Access to the collection is unrestricted and is available to researchers at the Jewish Museum of Maryland.? Researchers must obtain the written permission of the Jewish Museum of Maryland before publishing quotations from materials in the collection.? Papers may be copied in accordance with the library?s usual procedures.
Louis Shecter (1901-1992) was born in Baltimore and graduated from Baltimore City College in 1918.? He began work at the Baltimore Sun then left for the Joseph Katz advertising company.? In 1928 he became the advertising director for the Hecht stores until 1931 when he and his brother-in-law, Jack L. Levin, started their own advertising company.? Shecter also began to invest in real-estate and businesses, ultimately owning several theaters (The Rosalyn, The Rex, The Roxy, and The Times ? now known as the Charles Theater).? Other businesses included the Famous Ballroom and two bowling centers.
Rosalyn M. and Louis E. Shecter on their way to London aboard the R.M.S Queen Mary, 1946. Courtesy of Louis E. Shecter. 1982.15.17
In 1939 Shecter married Rosalyn Margareten (d. 2009).? Rosalyn was born inNew York City and attended first Hunter College then later the Maryland Institute College of Art (MICA) for sculpture.? Louis and Rosalyn had three children: Alan, Mark and Alyce.? In 1961 Rosalyn was appointed vice chair of the Maryland Board of Motion Picture Censors.? Rosalyn focused on preventing children from being exposed to adult content in films, and she played a minor role in the implementation of the current movie rating system.
Louis Shecter was involved with a number of political figures and also became a collector and promoter of the arts.? Shecter died on November 9, 1992.? Rosalyn died on November 24, 2009.
SCOPE AND CONTENT NOTE
The collection is divided into three series: Series I. Louis E. Shecter, n.d., 1921-1985, Series II. Rosalyn Shecter, n.d. 1931-1984, and Series III. Children and Grandchildren, n.d., 1949-1983.? Series I.is further divided into eight subseries: Subseries A. American Jewish Congress, n.d., 1957-1983, Subseries B. Business, n.d., 1924-1984, Subseries C. Politics, n.d., 1944-1985, Subseries D. Genocide Convention and Civil Right Activities, n.d., 1954-1981, Subseries E. Charitable Contributions, n.d., 1945-1985, Subseries F. Art Collection, Museums and Culture, n.d, 1953-1983, Subseries G. Personal Correspondence, n.d., 1921-1984, and Subseries H. Misc, n.d., 1932-1984
Louis Shecter with Ladybird Johnson, 1962. Courtesy of Louis Shecter. 1975.20.33a
Series I. Louis E. Shecter, n.d., 1921-1985 contains correspondence, programs, clippings, and writings related to Shecter?s business dealings, civil rights activities, charitable contributions, art collecting, and personal life.? The series is divided into eight subseries. Subseries A. American Jewish Congress, n.d., 1957-1983 contains correspondence, press releases, newspaper clippings, meeting minutes and programs related to Shecter?s work with the American Jewish Congress in Baltimore.? Subseries B. Business, n.d., 1924-1984 contains correspondence and clippings related to Shecter?s work with the Joseph Katz advertising firm, the Hecht Company, his own advertising firm, his real-estate ventures, the Advertising club, etc. Subseries C. Politics, n.d., 1944-1985 contains invitations, correspondence, clippings and programs related to Shecter?s interaction with politics and political figures at the local and national level. Subseries D. Genocide Convention and Civil Right Activities, n.d., 1954-1981 contains correspondence, clippings and talks related to Shecter?s work promoting the Genocide Convention and Civil Rights.? Subseries E. Charitable Contributions, n.d., 1945-1985 contains correspondence, clippings, invitations, etc., related to Shecter?s involvement with charitable organization and his own charitable contributions.? Subseries F. Art Collection, Museums and Culture, n.d, 1953-1983, contains correspondence, newspaper clippings, lists, newsletters, magazines and minutes related to Shecter?s art collection activities, his donation of art, and his interactions with museums and other cultural institutions and organizations. Subseries G. Personal Correspondence, n.d., 1921-1984, contains Shecter?s personal correspondence including a collection of letters (photocopies) to and from H.L. Menken.? Subseries H. Misc, n.d., 1932-1984 contains membership materials to the Masonic Lodge and Beth Tfiloh, invitations, play programs, writings, etc.? All of the materials are organized alphabetically within each subseries.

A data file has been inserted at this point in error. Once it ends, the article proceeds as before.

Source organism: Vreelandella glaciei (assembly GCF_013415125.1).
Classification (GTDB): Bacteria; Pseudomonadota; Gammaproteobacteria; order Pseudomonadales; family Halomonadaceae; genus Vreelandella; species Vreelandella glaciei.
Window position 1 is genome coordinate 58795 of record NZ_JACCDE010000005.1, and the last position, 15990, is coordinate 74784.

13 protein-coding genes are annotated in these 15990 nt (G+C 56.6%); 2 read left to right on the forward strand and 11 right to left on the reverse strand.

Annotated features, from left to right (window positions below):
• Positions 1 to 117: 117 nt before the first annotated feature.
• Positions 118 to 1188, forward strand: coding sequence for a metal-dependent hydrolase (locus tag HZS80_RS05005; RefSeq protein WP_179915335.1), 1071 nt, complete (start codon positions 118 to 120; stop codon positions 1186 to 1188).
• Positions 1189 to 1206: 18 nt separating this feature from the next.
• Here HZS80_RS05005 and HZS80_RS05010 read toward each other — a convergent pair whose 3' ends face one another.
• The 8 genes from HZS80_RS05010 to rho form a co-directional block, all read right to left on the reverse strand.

Louis Shecter and Senator Edward Kennedy reviewing a painting of President Kennedy and Governor Tawes at the opening of JFK Highway. Courtesy of Louis E. Shecter. 1975.20.25a
Series II. Rosalyn Shecter, n.d. 1931-1984 contains correspondence, diplomas, booklets, publications, newspaper clippings, scrapbook pages and genealogical material related to Rosalyn?s education, work and family.? A large portion of the collection relates to Rosalyn?s work with the Maryland State Board of Motion Picture Censors.? The folders are organized alphabetically except for the genealogy materials which are placed at the end of the series.
Rosalyn Shecter being sworn in as chairman of the Maryland Board of Motion Picture censors, 1968. 1974.21.18a
Series III. Children and Grandchildren, n.d., 1949-1983 contains correspondence, invitations and writings related to Louis and Rosalyn?s children and grandchildren.? The series is arranged alphabetically.
Rosalyn, Louis, Alan and Mark Shecter, 1950's. Courtesy of Louis E. Shecter. 1974.21.20
The American Jewish Historical Society and Syracuse University Library both have Louis E. Shecter Manuscript collections.